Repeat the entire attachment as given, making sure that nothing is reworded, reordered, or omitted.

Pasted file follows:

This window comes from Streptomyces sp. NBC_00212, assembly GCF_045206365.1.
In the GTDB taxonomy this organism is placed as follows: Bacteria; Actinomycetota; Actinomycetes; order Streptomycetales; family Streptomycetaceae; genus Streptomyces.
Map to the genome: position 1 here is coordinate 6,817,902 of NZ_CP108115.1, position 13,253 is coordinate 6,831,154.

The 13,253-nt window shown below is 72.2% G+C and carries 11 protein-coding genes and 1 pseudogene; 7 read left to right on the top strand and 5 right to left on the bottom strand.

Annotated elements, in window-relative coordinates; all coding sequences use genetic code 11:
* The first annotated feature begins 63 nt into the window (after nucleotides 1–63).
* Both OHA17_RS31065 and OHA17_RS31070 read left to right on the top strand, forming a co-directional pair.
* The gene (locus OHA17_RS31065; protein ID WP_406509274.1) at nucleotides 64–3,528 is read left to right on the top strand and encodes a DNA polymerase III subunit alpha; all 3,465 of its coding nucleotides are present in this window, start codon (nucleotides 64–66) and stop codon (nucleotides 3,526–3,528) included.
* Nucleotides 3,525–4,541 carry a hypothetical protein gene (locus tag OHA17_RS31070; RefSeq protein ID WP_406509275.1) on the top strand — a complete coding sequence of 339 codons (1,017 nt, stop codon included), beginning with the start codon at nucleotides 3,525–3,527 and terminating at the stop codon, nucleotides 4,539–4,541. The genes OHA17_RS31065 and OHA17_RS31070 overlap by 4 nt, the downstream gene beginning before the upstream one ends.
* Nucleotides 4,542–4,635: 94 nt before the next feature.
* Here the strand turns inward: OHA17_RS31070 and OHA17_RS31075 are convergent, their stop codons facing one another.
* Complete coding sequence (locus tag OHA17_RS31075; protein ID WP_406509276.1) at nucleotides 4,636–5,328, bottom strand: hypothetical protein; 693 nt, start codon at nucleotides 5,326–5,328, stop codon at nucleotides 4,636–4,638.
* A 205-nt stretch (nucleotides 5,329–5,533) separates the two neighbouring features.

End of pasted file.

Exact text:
This window comes from Streptomyces sp. NBC_00212, assembly GCF_045206365.1.
In the GTDB taxonomy this organism is placed as follows: Bacteria; Actinomycetota; Actinomycetes; order Streptomycetales; family Streptomycetaceae; genus Streptomyces.
Map to the genome: position 1 here is coordinate 6,817,902 of NZ_CP108115.1, position 13,253 is coordinate 6,831,154.

The 13,253-nt window shown below is 72.2% G+C and carries 11 protein-coding genes and 1 pseudogene; 7 read left to right on the top strand and 5 right to left on the bottom strand.

Annotated elements, in window-relative coordinates; all coding sequences use genetic code 11:
* The first annotated feature begins 63 nt into the window (after nucleotides 1–63).
* Both OHA17_RS31065 and OHA17_RS31070 read left to right on the top strand, forming a co-directional pair.
* The gene (locus OHA17_RS31065; protein ID WP_406509274.1) at nucleotides 64–3,528 is read left to right on the top strand and encodes a DNA polymerase III subunit alpha; all 3,465 of its coding nucleotides are present in this window, start codon (nucleotides 64–66) and stop codon (nucleotides 3,526–3,528) included.
* Nucleotides 3,525–4,541 carry a hypothetical protein gene (locus tag OHA17_RS31070; RefSeq protein ID WP_406509275.1) on the top strand — a complete coding sequence of 339 codons (1,017 nt, stop codon included), beginning with the start codon at nucleotides 3,525–3,527 and terminating at the stop codon, nucleotides 4,539–4,541. The genes OHA17_RS31065 and OHA17_RS31070 overlap by 4 nt, the downstream gene beginning before the upstream one ends.
* Nucleotides 4,542–4,635: 94 nt before the next feature.
* Here the strand turns inward: OHA17_RS31070 and OHA17_RS31075 are convergent, their stop codons facing one another.
* Complete coding sequence (locus tag OHA17_RS31075; protein ID WP_406509276.1) at nucleotides 4,636–5,328, bottom strand: hypothetical protein; 693 nt, start codon at nucleotides 5,326–5,328, stop codon at nucleotides 4,636–4,638.
* A 205-nt stretch (nucleotides 5,329–5,533) separates the two neighbouring features.